Repurposing Existing Digital Resources and Smoothing Interdisciplinary Communication: Environmental Policy Collection Development Page: 2
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Open access to data increases the efficiency of research by
avoiding unnecessary duplication of data collection and by
permitting the creation of new data sets combined from
multiple sources. A number of researchers (Cope and
Kalantzis 2009, Dutton and Paul 2011; among others)
summarize a wealth of research on how information
technologies enable both new forms of access and
innovative genres of collaboration. In light of this, the
University of North Texas (UNT) Libraries are working to
identify, collect, organize, and manage digital resources in
UNT'S ENVIRONMENTAL POLICY COLLECTION
In 2008, the University of North Texas Libraries began
moving towards the development of an environmental
policy digital library collection. Many of the initial
activities involved promoting the project at conferences,
soliciting partnerships, and holding informal interview and
focus groups with faculty members to gain a better
understanding of the discipline. In late 2009, after almost a
year of preparation, we finalized our collection guidelines
and began collecting materials to develop an environmental
policy digital library collection focused on climate change,
biodiversity, and sustainability. The goal of the project was
to identify, collect, organize, and manage digital resources
relevant to environmental policy in order to provide access
and enhanced services to a curated collection of content.
In addition to repurposed items from existing digital
collections, materials added to the collection were harvested
from the websites of U.S. federal agencies, state
governments, foreign governments, and international non-
government organizations and research bodies. Most of the
materials were under a creative commons license or in the
UNT DIGITAL LIBRARY
Statistics for Environmental Policy Collection
Item Uag 102 684 re Data
59,102 T:::al LIs-- 684 T-;:a Items 45 503 lles 683'''::l e , 1 Hidden
Usage by MonthYear
2012 2, 724 3 ,52 350.E 353 3E528 3287 3384 1,847
2011 922 1.& 0 1 CSE 1,904 2.71 1,858 1.e54 1.812 2 2 7327
201 I- -3 s e - 7' ... .
Figure 2. Usage Statistics for Environmental Policy Colle
Today, more urgently than ever, researchers ne
facilitate their research while at the same time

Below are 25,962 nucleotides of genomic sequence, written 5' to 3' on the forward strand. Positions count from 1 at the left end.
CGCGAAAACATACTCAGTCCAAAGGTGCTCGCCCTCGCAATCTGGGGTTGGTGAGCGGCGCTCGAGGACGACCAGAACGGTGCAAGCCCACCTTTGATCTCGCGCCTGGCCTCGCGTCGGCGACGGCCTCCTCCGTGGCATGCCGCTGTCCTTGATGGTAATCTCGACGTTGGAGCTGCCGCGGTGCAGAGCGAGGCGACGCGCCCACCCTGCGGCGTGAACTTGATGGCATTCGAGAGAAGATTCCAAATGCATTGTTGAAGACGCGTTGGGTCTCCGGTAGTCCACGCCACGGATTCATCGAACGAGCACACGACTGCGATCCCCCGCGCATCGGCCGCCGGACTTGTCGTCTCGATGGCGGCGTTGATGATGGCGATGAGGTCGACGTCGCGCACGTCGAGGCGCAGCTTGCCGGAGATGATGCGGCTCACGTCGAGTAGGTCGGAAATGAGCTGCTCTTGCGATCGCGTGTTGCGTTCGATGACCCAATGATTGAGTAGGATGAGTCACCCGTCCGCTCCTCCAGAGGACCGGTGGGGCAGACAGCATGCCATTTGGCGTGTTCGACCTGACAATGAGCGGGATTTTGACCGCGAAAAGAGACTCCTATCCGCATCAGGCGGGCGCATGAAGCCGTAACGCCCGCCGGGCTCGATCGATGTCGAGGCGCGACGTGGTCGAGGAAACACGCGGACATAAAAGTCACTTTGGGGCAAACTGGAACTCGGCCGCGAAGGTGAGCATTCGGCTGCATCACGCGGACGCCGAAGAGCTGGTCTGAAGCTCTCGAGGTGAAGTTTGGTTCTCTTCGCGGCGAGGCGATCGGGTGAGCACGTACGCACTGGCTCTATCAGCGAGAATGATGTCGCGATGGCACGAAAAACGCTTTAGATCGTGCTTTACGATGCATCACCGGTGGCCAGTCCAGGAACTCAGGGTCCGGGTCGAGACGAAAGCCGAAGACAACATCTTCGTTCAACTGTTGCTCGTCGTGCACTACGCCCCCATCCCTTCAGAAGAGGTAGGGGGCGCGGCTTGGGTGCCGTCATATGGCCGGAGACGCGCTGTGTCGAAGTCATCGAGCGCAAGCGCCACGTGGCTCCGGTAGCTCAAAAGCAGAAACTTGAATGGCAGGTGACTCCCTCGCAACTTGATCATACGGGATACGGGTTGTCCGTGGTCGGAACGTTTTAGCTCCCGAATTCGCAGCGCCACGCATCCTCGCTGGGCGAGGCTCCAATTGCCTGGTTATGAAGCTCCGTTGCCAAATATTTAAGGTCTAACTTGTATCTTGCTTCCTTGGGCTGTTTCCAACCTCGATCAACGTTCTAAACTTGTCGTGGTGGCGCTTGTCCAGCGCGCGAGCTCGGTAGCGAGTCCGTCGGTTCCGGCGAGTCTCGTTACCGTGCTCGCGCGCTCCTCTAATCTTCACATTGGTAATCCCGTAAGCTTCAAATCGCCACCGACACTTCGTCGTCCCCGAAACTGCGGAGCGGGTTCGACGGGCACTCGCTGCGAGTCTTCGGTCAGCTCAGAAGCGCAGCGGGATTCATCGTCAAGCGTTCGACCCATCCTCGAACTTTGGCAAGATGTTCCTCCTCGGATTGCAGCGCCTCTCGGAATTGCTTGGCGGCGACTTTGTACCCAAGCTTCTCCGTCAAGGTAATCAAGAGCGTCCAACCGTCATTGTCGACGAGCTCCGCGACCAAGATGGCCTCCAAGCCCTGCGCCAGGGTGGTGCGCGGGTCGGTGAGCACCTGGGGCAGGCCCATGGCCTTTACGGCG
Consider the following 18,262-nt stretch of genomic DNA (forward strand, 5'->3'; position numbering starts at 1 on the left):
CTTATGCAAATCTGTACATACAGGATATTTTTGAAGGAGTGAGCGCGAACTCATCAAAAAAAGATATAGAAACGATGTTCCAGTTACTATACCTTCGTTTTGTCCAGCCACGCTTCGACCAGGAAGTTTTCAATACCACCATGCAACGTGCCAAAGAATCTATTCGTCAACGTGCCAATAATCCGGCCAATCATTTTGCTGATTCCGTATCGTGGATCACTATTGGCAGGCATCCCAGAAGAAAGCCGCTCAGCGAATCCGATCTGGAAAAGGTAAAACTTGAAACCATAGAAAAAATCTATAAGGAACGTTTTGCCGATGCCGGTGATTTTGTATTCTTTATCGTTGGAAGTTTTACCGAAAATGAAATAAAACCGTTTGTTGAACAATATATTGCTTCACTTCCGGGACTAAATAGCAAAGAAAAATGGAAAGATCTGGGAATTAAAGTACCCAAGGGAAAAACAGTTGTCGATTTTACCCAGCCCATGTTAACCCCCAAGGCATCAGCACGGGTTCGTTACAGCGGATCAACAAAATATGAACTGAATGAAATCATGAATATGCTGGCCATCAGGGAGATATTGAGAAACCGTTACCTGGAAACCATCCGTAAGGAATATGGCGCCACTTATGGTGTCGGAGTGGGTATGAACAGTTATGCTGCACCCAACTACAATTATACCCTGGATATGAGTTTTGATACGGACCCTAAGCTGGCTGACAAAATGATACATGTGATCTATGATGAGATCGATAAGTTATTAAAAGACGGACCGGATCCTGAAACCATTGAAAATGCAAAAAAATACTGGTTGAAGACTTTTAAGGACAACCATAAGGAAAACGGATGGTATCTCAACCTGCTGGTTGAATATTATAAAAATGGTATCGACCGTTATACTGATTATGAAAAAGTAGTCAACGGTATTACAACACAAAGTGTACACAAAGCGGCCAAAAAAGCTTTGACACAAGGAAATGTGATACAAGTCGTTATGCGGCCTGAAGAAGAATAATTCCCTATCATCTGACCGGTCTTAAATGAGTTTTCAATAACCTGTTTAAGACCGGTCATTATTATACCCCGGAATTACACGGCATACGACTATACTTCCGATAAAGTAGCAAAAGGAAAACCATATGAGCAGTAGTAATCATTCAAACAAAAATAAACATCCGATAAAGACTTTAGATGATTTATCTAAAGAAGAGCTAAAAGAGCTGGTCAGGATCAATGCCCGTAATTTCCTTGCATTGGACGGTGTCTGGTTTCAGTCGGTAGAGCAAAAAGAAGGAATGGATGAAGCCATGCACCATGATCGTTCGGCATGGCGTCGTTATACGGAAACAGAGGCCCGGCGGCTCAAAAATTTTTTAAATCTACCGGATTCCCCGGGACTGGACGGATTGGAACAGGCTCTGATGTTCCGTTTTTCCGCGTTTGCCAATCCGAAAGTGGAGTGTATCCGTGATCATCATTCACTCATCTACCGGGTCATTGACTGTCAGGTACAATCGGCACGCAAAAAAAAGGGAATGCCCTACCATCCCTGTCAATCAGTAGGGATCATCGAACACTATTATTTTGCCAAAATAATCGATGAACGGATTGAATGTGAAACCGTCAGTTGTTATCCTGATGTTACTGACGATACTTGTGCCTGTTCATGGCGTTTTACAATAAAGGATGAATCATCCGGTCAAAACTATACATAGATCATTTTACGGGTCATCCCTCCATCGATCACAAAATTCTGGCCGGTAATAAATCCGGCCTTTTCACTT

rather than inhibiting, intra- and interdisciplinary
communication. This is particularly important for research
in the interdisciplinary areas such as climate change. This is
not merely an academic concern, for it may also have
practical consequences. Consider the rapid development of
scientific and technical research in the areas of bio- and
nanotechnology, which far outstrips research on their
ethical and societal implications.
The UNT's Environmental Policy Collection was primarily
selected and recreated from existing digital collections.
With the UNT Digital Library's architecture already in
place, the cost of this collection was negligible as a research
tool compared with purchased and licensed titles. The UNT
Libraries compile system-wide aggregated usage statistics
for digital resources they manage. As can be seen from
Figure 2, the UNT Digital Library is used more than 32,000
times by people in over 215 countries around the world. It
was clear that the Environmental Policy collection was
seeing significant use in the UNT Digital Library system.
What is even more interesting is that usage has grown
without any active promotion by UNT Libraries.
Improving Access via Multiple Formats
The UNT Digital Library's provides access to multiple
content formats. These include UNT's own integrated page
turning interface, which provides users with highlighted
search terms and other features such as rotation and image
magnification. In addition, the UNT Digital Library can
take advantage of new and innovative ways of presenting
paginated book content such as PDF documents, the GNU
Book interface or other interfaces designed for emerging
mobile devices such as the iPad or other handheld tables.
The digital environment has now introduced new resource
types, new partners, and new user expectations into the
current information landscape. As research and scientific
inquiry depend on both the availability of heterogeneous
resources and their openness to easy and continued access,
enabling knowledge creation and facilitating access to
information resources become critical. The authors of this
article believe that providing access in such ways will have
important implications not just for future researchers in
climate change per se, but for stakeholders engaged in
collaborative collection development efforts. To deliver a
rich user experience and maintain the consistency of search
results and high recall of available resources, it is critical to
ensure the quality of the keywords and taxonomies used to
25575 describe heterogeneous digital resources within digital
S 83 24. 486
libraries. The authors speculate that letting subject
specialists and liaison librarians curate digital collections in
action: their own fields could lead to even more useful digital
collections, as well as better integration of goals and values
between groups providing access services and groups
ed ways to providing digital technology services.
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Hall, Nathan; Alemneh, Daniel Gelaw & Phillips, Mark Edward. Repurposing Existing Digital Resources and Smoothing Interdisciplinary Communication: Environmental Policy Collection Development, paper, October 2012; (digital.library.unt.edu/ark:/67531/metadc122174/m1/2/: accessed April 23, 2017), University of North Texas Libraries, Digital Library, digital.library.unt.edu; .